Nodes (see Node Structure and Types) form node groups, which are then connected to create a database model for the FNA keys.  There are three group types

However, they share generalized group elements.  In particular, the End Nodes for both have the same dual role that is described in Node Structure and Types. To Do: Need a diagram like on 1/11/2015 in order to include the 2 types of connector nodes and to allow for 2 layers of connector nodes - use the real diagram for Salicaceae Populus on 12/30/2015.  Need a diagram like on 1/28/2015 to show the all-inclusive sequence of nodes.  Also need to show that multiple-attribute-set connector nodes can be both external and internal to the key.

Node Group Elements -
  1. Base Node
    • The Base Node provides the parent taxon name or intermediate rank name; all targets in the group are members of this taxon or intermediate rank.
    • If the Couplet Nodes immediately follow the Base Node, it provides the base node number for the group; this node number is used to convert the row numbers of the Couplet Nodes to the node numbers used in the database. This is the case if the Base Node is a root, connector or singleton node.
    • If the Couplet Nodes are separate from the Base Node, then the base node number is one less than the first couplet node number. This is the case if the Base Node is a target node (or a couplet node with an intermediate title) in a higher level node, so that node has dual roles: it is a target node in the higher level node group and Base Node for the current node group.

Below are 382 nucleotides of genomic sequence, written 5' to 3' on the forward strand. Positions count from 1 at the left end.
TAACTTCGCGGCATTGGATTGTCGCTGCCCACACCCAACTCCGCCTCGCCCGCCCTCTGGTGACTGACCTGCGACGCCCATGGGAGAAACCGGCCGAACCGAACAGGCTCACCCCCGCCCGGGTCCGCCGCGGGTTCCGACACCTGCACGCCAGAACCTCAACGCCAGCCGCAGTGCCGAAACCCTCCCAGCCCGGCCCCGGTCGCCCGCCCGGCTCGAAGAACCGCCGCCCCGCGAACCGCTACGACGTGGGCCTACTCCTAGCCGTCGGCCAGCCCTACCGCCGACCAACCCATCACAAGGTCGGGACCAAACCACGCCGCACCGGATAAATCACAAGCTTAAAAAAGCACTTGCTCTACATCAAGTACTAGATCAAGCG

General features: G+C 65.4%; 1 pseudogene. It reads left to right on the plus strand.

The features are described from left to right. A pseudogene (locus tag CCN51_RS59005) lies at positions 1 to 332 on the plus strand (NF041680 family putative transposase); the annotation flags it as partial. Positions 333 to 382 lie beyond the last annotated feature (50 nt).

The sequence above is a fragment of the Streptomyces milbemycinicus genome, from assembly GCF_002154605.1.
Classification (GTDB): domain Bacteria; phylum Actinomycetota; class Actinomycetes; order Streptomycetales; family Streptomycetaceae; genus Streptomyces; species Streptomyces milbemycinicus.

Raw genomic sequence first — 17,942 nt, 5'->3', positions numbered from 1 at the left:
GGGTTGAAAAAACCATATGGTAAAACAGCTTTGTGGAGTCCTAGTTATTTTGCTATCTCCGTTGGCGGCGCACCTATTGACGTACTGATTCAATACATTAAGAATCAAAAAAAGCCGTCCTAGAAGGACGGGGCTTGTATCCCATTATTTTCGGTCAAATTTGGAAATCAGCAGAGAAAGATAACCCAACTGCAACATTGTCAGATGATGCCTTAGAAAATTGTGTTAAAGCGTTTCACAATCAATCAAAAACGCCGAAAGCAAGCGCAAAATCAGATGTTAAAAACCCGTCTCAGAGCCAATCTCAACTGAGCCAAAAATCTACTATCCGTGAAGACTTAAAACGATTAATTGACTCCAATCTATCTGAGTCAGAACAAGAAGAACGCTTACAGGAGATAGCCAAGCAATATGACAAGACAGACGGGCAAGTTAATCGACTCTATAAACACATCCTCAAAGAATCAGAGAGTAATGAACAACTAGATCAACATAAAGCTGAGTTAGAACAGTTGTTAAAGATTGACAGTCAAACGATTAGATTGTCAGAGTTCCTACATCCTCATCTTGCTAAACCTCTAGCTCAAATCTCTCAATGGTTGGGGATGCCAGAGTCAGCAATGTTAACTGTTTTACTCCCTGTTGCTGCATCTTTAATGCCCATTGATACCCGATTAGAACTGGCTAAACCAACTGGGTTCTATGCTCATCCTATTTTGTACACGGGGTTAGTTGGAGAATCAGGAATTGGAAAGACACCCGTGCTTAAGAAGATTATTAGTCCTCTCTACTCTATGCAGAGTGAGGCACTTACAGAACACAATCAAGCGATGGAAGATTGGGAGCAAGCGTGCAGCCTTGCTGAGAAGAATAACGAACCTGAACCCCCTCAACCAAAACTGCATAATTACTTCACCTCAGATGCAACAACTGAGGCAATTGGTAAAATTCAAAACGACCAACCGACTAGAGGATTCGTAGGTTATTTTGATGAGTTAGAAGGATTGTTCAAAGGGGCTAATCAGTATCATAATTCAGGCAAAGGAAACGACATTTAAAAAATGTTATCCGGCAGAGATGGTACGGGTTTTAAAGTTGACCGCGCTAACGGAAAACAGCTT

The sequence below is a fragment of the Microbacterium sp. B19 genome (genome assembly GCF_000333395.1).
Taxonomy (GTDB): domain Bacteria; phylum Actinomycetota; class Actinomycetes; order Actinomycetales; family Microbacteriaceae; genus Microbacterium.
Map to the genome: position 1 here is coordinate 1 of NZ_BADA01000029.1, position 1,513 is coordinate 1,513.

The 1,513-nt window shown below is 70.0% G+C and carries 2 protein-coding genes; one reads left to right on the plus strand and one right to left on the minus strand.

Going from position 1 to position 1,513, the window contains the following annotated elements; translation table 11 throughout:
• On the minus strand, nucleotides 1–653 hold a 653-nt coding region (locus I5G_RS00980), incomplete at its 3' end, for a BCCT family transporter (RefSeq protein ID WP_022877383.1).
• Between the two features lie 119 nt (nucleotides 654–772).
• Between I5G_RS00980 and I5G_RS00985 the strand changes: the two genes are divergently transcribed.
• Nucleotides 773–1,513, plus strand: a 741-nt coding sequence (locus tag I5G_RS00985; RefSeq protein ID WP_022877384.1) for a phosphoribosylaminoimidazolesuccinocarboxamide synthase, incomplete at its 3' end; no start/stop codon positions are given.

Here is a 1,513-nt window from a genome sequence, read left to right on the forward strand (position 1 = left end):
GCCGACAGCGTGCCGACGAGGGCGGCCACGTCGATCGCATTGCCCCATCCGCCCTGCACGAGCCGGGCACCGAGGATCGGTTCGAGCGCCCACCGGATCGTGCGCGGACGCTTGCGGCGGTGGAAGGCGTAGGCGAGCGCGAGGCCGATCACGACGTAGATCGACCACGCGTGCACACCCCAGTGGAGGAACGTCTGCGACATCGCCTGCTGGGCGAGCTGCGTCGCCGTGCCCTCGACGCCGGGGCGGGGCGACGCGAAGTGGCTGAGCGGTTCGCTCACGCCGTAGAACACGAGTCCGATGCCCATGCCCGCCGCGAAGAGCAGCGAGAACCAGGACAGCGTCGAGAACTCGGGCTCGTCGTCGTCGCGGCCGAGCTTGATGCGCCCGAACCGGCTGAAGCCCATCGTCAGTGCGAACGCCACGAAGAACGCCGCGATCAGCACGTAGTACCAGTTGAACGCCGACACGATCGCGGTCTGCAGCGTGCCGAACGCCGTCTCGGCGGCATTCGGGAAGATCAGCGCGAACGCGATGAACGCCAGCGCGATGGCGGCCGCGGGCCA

• If the Base Node is a singleton parent, then there are no Couplet Nodes and the singleton node is the single End Node and immediately follows the Base Node. In this case the Base Node can be a root, connector, target with an intermediate title or a singleton node. Note that if the Base Node is a singleton node, it also acts as a singleton parent.
  2. Couplet Nodes
    • Singleton groups have no couplet nodes.
    • Key groups have zero or more couplet nodes. With no couplet nodes, there are two target nodes. With one or more couplet nodes, the end nodes can be target or attribute set nodes.  There are special cases where a target node can be replaced by a segregate node.